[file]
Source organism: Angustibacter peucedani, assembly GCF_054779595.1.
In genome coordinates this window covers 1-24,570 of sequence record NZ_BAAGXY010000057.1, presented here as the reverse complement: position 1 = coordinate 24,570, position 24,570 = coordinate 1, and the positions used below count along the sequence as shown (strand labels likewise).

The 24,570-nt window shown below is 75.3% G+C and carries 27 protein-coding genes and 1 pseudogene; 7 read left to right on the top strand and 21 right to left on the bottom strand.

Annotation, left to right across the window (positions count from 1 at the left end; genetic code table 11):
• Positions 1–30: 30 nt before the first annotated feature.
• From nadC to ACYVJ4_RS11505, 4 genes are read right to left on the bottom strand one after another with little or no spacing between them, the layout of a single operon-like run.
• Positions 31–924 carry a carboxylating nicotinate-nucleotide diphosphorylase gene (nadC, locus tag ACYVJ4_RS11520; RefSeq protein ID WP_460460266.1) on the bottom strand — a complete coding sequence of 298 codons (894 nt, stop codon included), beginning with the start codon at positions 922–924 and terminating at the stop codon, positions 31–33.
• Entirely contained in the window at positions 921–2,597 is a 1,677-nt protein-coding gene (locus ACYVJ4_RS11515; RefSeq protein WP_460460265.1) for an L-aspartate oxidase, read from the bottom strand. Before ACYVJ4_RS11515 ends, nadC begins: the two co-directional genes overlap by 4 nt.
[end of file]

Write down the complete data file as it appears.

Source organism: Angustibacter peucedani, assembly GCF_054779595.1.
In genome coordinates this window covers 1-24,570 of sequence record NZ_BAAGXY010000057.1, presented here as the reverse complement: position 1 = coordinate 24,570, position 24,570 = coordinate 1, and the positions used below count along the sequence as shown (strand labels likewise).

The 24,570-nt window shown below is 75.3% G+C and carries 27 protein-coding genes and 1 pseudogene; 7 read left to right on the top strand and 21 right to left on the bottom strand.

Annotation, left to right across the window (positions count from 1 at the left end; genetic code table 11):
• Positions 1–30: 30 nt before the first annotated feature.
• From nadC to ACYVJ4_RS11505, 4 genes are read right to left on the bottom strand one after another with little or no spacing between them, the layout of a single operon-like run.
• Positions 31–924 carry a carboxylating nicotinate-nucleotide diphosphorylase gene (nadC, locus tag ACYVJ4_RS11520; RefSeq protein ID WP_460460266.1) on the bottom strand — a complete coding sequence of 298 codons (894 nt, stop codon included), beginning with the start codon at positions 922–924 and terminating at the stop codon, positions 31–33.
• Entirely contained in the window at positions 921–2,597 is a 1,677-nt protein-coding gene (locus ACYVJ4_RS11515; RefSeq protein WP_460460265.1) for an L-aspartate oxidase, read from the bottom strand. Before ACYVJ4_RS11515 ends, nadC begins: the two co-directional genes overlap by 4 nt.